BlackGEM is an array of telescopes, currently under development at the Radboud University Nijmegen and at NOVA (Netherlands Research School for Astronomy). It targets the detection of the optical counterparts of gravitational waves. The first three BlackGEM telescopes are planned to be installed in 2018 at the La Silla observatory (Chile). A single prototype telescope, named MeerLICHT, will already be commissioned early 2017 in Sutherland (South Africa) to provide an optical complement for the MeerKAT radio array. The BlackGEM array consists of, initially, a set of three robotic 65-cm wide-field telescopes. Each telescope is equipped with a single STA1600 CCD detector with 10.5k x 10.5k 9-micron pixels that covers a 2.7 square degrees field of view. The cryostats for housing these detectors are developed and built at the KU Leuven University (Belgium). The operational model of BlackGEM requires long periods of reliable hands-off operation. Therefore, we designed the cryostats for long vacuum hold time and we make use of a closed-cycle cooling system, based on Polycold PCC Joule-Thomson coolers. A single programmable logic controller (PLC) controls the cryogenic systems of several BlackGEM telescopes simultaneously, resulting in a highly reliable, cost-efficient and maintenance-friendly system. PLC-based cryostat control offers some distinct advantages, especially for a robotic facility. Apart of temperature monitoring and control, the PLC also monitors the vacuum quality, the power supply and the status of the PCC coolers (compressor power consumption and temperature, pressure in the gas lines, etc.). Furthermore, it provides an alarming system and safe and reproducible procedures for automatic cool down and warm up. The communication between PLC and higher-level software takes place via the OPC-UA protocol, offering a simple to implement, yet very powerful interface. Finally, a touch-panel display on the PLC provides the operator with a user-friendly and robust technical interface. In this contribution, we present the design of the BlackGEM cryostats and of the PLC-based control system.
We present the MeerLICHT and BlackGEM telescopes, which are wide-field optical telescopes that are currently being built to study transient phenomena, gravitational wave counterparts and variable stars. The telescopes have 65 cm primary mirrors and a 2.7 square degree field-of-view. The MeerLICHT and BlackGEM projects have different science goals, but will use identical telescopes. The first telescope, MeerLICHT, will be commissioned at Sutherland (South Africa) in the first quarter of 2017. It will co-point with MeerKAT to collect optical data commensurate with the radio observations. After careful analysis of MeerLICHT's performance, three telescopes of the same type will be commissioned in La Silla (Chile) in 2018 to form phase I of the BlackGEM array. BlackGEM aims at detecting and characterizing optical counterparts of gravitational wave events detected by Advanced LIGO and Virgo. In this contribution we present an overview of the science goals, the design and the status of the two projects.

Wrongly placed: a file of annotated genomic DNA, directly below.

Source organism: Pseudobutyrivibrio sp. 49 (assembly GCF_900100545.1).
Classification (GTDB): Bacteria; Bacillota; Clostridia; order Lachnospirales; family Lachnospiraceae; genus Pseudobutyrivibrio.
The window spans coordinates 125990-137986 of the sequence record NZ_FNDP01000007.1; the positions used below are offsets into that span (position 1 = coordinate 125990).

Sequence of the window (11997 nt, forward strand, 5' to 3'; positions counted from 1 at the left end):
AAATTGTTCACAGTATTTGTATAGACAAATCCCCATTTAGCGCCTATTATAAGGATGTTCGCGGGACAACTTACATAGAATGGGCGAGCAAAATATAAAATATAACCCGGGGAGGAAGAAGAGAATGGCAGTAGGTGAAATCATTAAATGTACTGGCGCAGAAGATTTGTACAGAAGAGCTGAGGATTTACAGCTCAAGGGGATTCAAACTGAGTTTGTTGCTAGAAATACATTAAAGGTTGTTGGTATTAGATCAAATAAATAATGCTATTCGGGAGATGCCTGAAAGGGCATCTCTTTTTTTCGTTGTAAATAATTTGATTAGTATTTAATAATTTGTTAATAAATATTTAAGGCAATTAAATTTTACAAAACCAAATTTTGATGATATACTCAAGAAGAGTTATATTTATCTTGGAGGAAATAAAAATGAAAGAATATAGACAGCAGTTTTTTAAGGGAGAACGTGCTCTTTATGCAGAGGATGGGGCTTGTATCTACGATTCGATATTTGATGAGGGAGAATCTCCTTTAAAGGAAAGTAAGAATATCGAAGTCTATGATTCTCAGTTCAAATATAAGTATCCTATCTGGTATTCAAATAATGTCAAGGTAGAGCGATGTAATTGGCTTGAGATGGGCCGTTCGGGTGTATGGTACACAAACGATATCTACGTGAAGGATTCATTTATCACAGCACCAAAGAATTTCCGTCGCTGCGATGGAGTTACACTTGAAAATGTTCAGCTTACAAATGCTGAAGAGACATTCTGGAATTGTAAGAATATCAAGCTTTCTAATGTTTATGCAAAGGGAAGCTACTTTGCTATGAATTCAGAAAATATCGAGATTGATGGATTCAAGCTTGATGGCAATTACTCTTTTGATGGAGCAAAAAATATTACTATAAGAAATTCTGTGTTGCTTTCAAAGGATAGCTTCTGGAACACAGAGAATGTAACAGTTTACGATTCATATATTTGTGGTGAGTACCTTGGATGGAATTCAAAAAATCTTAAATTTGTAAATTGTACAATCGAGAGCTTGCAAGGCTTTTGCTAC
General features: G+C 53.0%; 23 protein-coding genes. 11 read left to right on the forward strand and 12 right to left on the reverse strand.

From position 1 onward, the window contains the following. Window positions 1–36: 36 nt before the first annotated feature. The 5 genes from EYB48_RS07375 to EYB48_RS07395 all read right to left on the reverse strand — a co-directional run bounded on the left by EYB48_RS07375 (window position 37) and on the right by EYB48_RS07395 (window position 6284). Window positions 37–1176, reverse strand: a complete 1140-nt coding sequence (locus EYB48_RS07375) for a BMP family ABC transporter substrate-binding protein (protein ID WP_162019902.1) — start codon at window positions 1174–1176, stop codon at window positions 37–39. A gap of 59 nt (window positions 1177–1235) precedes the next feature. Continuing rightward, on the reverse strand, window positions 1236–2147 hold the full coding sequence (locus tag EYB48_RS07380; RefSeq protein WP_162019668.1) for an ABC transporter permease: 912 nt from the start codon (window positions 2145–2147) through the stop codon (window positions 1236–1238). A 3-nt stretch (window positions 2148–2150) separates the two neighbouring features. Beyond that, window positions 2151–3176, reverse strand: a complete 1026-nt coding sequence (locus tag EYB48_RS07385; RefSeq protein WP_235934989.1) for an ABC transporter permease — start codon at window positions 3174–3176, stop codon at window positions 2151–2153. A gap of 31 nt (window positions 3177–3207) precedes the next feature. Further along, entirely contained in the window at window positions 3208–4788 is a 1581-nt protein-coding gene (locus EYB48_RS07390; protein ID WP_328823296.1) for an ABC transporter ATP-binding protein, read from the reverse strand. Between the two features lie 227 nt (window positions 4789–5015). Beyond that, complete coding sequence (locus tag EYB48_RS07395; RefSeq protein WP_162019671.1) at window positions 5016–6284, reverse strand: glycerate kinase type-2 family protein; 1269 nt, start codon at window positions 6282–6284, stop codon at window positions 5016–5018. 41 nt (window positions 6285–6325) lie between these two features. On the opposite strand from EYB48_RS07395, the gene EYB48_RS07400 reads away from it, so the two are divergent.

The Radboud University Nijmegen in collaboration with the NOVA Optical Infrared Instrumentation group at ASTRON is currently leading the development and realization of the BlackGEM observing facility. The BlackGEM science team aims to be the first to catch the optical counterpart of a gravitational wave event. The BlackGEM project will put an array of three medium-sized optical telescopes at the La Silla site of the European Southern Observatory in Chile. It is uniquely equipped to achieve a combination of wide-field and high sensitivity through its array-like approach. Each BlackGEM unit telescope is a modified Dall-Kirkham-type telescope consisting of a 65cm primary mirror, a 21cm spherical secondary mirror and a triplet corrector lens. The spatial resolution on the sky will be 0.56 asec/pixel and the total field-of-view per telescope is 2.7 square degrees. The main requirement is to achieve a 5-sigma sensitivity of 23rd magnitude within a 5-minute exposure under 15 m/s wind gust conditions. This demands a very stable optical system with tight control of all the error contributions. This has been realized with a spreadsheet based integrated instrument model. The model contains all relevant telescope instrument parameters and environmental conditions. The spreadsheet is partly used for performance calculations and partly used to combine and integrate the output from several other sources. The spreadsheet model calculates the overall performance based on an Exposure Time Calculator using the Noise Equivalent Area metric (NEA). The NEA is further budgeted over 7 main High Level Requirements. The spreadsheet model is coupled to 1) a ZEMAX telescope optical model 2) a telescope FEM analysis to predict the optomechanical response under various gravity, temperature and wind load conditions, 3) a Matlab Simulink thermal model to predict the transient temperature behaviour of the most important telescope elements and 4) a Matlab Simulink control model to predict the performance of the active M2 mirror. All outputs are collected in a system performance budget that readily shows the compliance with the main High Level Requirements.